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The Problem With Engagement Surveys

Tue,May 10,2016 @ 11:17 AM

The Problem with Engagement Surveys

I keep seeing more and more products about getting employee feedback. There are more software companies that are helping organizations collect data specific to the workplace and how employees feel. I find these valuable but on the other hand I also find them very high level and not helping organization facilitate dialogue between management and employees.Companies conduct annual or biannual engagement surveys asking employees of their job satisfaction. It's been estimated in some studies over 70% of employees and corporate America are not happy with their jobs but then why are we doing such studies or surveys when we cannot deal directly with the employer?

We have our own assessment tool and the number one question we get is "are the results anonymous?" I reply "no they are not because we get information that allows managers and the organization to be positioned to approach and coach employees." The second question we always get is the validity of the data meaning can employees fudge their answers? Here's the thing about assessments or surveys. If they are well written you have the opportunity to get information that allows you to build your workplace culture. The flip side of the equation is if employees feel it's anonymous they might also use the forum as a platform to just simply vent or target the organization in specific areas. Last, I can tell you I have been in many board meetings  through the years when these type of things are done. Managers are not looking in the mirror and saying I need to learn from this, rather they are trying to think of who said what about them!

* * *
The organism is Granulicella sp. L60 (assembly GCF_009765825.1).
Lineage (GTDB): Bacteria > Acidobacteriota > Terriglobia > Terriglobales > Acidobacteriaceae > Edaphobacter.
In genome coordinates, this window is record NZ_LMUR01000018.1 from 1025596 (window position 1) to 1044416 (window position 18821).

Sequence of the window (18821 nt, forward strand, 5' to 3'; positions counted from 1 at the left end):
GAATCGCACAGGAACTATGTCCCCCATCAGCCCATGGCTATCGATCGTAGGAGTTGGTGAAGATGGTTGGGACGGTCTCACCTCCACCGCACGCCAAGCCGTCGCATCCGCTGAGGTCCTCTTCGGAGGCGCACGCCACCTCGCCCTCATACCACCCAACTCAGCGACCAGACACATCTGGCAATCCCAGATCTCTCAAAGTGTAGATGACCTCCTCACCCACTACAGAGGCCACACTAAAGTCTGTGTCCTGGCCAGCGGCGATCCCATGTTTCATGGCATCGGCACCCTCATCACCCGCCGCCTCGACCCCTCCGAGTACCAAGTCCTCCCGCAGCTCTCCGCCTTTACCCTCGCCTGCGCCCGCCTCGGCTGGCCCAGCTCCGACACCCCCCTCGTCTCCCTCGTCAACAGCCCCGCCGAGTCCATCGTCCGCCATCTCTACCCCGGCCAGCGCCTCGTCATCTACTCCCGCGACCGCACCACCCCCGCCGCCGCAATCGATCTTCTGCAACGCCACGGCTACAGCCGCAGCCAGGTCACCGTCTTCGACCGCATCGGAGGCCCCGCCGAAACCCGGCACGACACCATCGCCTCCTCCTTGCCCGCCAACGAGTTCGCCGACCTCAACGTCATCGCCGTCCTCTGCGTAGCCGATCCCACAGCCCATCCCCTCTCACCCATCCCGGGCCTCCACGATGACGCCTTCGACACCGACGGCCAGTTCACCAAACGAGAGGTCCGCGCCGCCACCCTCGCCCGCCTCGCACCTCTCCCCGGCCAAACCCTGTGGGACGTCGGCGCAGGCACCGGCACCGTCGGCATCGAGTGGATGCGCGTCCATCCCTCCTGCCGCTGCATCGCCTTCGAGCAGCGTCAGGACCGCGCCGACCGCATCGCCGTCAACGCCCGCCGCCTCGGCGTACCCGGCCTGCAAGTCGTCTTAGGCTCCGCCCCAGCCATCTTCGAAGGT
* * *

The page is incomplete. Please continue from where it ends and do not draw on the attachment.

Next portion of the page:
Workplace studies and surveys should build a bridge for commonality between management and employees; nevertheless, they often create a sense of perplexity and curiosity as to who said what and why. I believe this is as a result of the number one problem we have in corporate America:

"We cannot have direct conversations of conflict plausibly and thoughtfully with one another"

The key to a good workplace study is as follows:

  1. Ask questions that are neutral and give a wide spectrum of answers for the employee.
  2. The answers are used to facilitate a dialogue between the manager and their employees and NOT avoid "who said what".
  3. Let employees know that the answers will be used to help them and not judge them-I know what some of you might be thinking but here's the thing. If employees are already unhappy and they feel like they cannot trust management doing anything anonymously does not build direct trust between people.
  4. Train managers not only on how to interpret the results but how to coach to them. this will build incredible trust on behalf of the employees towards management and the workplace.
  5. Educate employees on their answers and what they need to do to improve their own situation as they are truly responsible for their own learning and employee happiness.

If you would like to learn about an assessment study tool that can truly improve the relationships between managers and employees and improve your workplace culture check out Get Your Pulse: click here

Tim Hagen

Written by Tim Hagen

Tim Hagen founded Sales Progress, a Training Reinforcement Partner Company, in 1997. His entrepreneurial career began in college leading to positions in sales, sales management, and sales training for small and large corporations, and eventually ownership of several training companies. He possesses a unique combination of hands-on experience, academics, and innovative insight to solve the industry’s most common challenges. Tim holds a bachelor’s degree in Adult Education and Training from the University of Wisconsin, Milwaukee.

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